Look at our ancestors, those who left Africa some 600, 000 years ago and within a few millennia colonised the known world. They didn’t have any form of media, they knew nothing of the world beyond the next river, mountain or sea. And yet the urge to explore, to see more, find something better, defeat the Sisyphean languor drove them on and on. They weren’t inspired by what they knew, but by what they didn’t.

Of course, travel itself is a form of Sisyphean happiness, the kind that goes on and on, seemingly always new and diverse but really a routine in itself. On the Gran Via I find a well-lit, humble, modern bookshop and inside it sells books by all my favourite poets. I must be picky and I buy books of Rafael Alberti and Vicente Aleixandre. They are beautifully bound hard-backs, both in Spanish. Spain in general is good for books, but Granada especially. Granada has a history of being a learned city. It was home to a great many Moorish philosophers, poets and polymaths. Its book-shops are replete with this sort of thing. As are its museums and street-names. And this kind of thing I could never get back in Malta.

At some point you have to ask yourself a crucial question and make a choice: what’s more important to you, happiness or exploration? In a world where there is no god, no supernatural arbiter of fate and purpose, we have to make our own purpose. There’s a fork in the road here which we have to traverse. Is happiness alone, simple and good, sufficient, or is there something more you want?

I’d rather not choose. For me, it’s impossible, like being asked to vote Labour or Nationalist back home. I’d rather not choose. I’d rather say, and I say this as I put my feet up on my bed, Rafael Alberti in hand, my window looking out onto the breezy courtyard; give me a little bit of meaning and a lot of happiness.

I will succumb to Sisyphean happiness, I will try, sure. I’ll find someplace and make it my own, I’ll find a routine that makes me truly happy and stick to it. I am a king like Sisyphus was. But I am also a primate. Every now and then I will break free from my own chains and explore, travel, try something different, meet someone new.

All of this is governed by my own self-appointed purpose, my meaning of life, my raison d’etre: writing. This is the fate I have written for myself: to chronicle the world as I see and imagine it, to capture the beauty of life on paper, and make others know it and feel it, especially those who are less privileged than me. So whether I’m having a beer at dusk overlooking Valletta or walking through the gardens of the Alhambra, those different breeds of happiness are directed by that singular, immortalising purpose.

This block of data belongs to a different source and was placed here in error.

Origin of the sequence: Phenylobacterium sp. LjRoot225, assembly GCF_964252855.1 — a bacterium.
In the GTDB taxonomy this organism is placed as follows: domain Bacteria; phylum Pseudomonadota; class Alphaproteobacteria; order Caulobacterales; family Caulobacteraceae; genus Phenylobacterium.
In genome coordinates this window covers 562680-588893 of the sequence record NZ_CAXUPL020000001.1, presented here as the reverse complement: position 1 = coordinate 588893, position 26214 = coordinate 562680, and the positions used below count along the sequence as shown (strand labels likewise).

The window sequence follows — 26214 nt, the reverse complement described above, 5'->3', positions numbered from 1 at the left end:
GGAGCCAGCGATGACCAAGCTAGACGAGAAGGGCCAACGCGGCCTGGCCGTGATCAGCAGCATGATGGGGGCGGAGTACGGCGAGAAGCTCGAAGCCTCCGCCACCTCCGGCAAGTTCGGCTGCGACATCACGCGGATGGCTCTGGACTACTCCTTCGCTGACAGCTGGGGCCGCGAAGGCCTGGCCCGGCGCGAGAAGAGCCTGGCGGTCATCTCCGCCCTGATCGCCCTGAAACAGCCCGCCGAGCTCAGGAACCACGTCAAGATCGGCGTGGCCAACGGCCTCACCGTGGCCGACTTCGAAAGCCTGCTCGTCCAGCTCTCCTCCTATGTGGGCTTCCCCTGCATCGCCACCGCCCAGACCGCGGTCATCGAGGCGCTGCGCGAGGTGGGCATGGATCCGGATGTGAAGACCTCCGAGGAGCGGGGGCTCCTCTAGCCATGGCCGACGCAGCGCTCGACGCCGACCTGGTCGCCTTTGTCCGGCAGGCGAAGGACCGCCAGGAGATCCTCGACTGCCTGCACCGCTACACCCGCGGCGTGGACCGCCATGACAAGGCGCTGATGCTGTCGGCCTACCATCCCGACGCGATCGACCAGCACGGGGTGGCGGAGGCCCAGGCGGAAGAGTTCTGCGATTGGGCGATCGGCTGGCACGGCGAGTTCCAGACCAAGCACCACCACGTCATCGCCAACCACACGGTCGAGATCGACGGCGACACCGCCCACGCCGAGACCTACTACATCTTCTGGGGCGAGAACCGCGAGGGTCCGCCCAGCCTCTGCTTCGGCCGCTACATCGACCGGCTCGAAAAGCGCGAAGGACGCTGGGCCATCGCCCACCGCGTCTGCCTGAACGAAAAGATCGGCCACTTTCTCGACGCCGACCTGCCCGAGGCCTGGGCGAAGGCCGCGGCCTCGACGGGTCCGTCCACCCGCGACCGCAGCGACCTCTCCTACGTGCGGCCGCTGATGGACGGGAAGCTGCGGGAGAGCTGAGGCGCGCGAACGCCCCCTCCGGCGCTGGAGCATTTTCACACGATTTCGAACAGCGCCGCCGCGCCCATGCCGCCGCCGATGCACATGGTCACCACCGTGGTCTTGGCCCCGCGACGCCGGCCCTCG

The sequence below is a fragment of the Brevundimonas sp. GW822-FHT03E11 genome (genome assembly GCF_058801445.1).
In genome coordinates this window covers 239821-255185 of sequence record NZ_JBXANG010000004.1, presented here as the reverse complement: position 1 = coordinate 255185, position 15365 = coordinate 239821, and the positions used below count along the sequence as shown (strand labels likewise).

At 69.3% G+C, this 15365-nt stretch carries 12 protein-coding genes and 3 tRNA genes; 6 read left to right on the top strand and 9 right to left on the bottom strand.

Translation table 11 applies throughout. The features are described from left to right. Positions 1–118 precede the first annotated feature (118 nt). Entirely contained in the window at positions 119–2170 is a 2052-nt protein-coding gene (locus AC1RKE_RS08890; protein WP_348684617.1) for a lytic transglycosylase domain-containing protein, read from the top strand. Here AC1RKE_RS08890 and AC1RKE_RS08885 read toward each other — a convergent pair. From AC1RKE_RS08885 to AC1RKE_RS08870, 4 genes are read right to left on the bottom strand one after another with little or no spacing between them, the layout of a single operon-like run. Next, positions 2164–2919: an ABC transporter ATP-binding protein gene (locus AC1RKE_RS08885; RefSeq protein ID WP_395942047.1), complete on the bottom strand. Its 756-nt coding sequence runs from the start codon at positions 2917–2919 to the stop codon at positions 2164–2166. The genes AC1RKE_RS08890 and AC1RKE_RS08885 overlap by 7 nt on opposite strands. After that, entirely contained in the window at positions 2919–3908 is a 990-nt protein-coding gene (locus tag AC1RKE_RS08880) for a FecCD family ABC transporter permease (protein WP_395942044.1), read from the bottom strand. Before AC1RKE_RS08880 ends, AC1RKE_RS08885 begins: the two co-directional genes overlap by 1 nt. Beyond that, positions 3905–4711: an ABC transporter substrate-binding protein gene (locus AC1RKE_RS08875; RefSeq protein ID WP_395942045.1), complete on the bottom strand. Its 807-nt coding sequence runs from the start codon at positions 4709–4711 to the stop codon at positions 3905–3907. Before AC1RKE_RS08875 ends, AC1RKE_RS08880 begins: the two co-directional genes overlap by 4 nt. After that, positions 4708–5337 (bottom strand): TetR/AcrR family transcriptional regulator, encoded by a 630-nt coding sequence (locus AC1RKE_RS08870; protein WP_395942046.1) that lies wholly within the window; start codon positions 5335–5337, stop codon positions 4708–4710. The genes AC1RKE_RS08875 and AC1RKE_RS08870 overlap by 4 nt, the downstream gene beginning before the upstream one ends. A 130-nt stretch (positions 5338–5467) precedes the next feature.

I am awoken, sometime at dusk, by the sound of muffled singing and stifled guitar chords. I get up, walk out of my room and go into the courtyard. From behind a large, closed door I hear flamenco singing and guitar-playing. I ask the receptionist at the entrance and she told me a group is rehearsing for a show in the courtyard later that night. The idea excites me. And I think of Sisyphus again.

What did Sisyphus think when he prepared to begin pushing the boulder uphill yet another time? Surely, he was motivated – he has to be! Otherwise, he would hate himself. Sisyphus is a good hero. He is fighting against the fate imposed on him. Hades and Ares wanted to crush his spirit. They didn’t succeed. And I refuse Camus’ interpretation that life for is a Sisyphean task. Life is more diverse than that. And that kind of metaphysics does no one any good.

But I do think that human beings are capable of being happy with very little. We can have Sisyphean happiness. Men are happy working in quarries, as road-sweepers in the sun, they can be happy when sick, can be happy when alone (a caveat: not everyone is happy, of course, and it is our duty as happy citizens to ensure that all men and women are permitted their pursuit of happiness); we can be happy anywhere, anytime.

And this creates a beautiful problem. If we can be happy with anything, how do we know what truly makes us happy? Here human nature comes in: we have to be curious, explore, learn, try everything, anything! Life is a constant journey to discover what kind of static routine gives us optimum joy. Sisyphean happiness is not a punishment it is an aim. To reach that state of contented acceptance and moments of rare, unadulterated bliss, that is our burden.

Despite my excitement about the flamenco show I skip it and I go out that night. I had seen flamenco before in Madrid. I loved it. But this is Granada. I went out, ate a good seafood tapas dinner in a tapateria in the Albaicin, then, walking back late at night to the hotel I found a small bar, with lots of foreigners singing karaoke, and I went there, had an Alhambra beer and stayed there for one ‘last’ drink after another.

I could definitely do this again. And one day, when I’ve done it all, I will. Over and over again. Then I can imagine myself truly happy.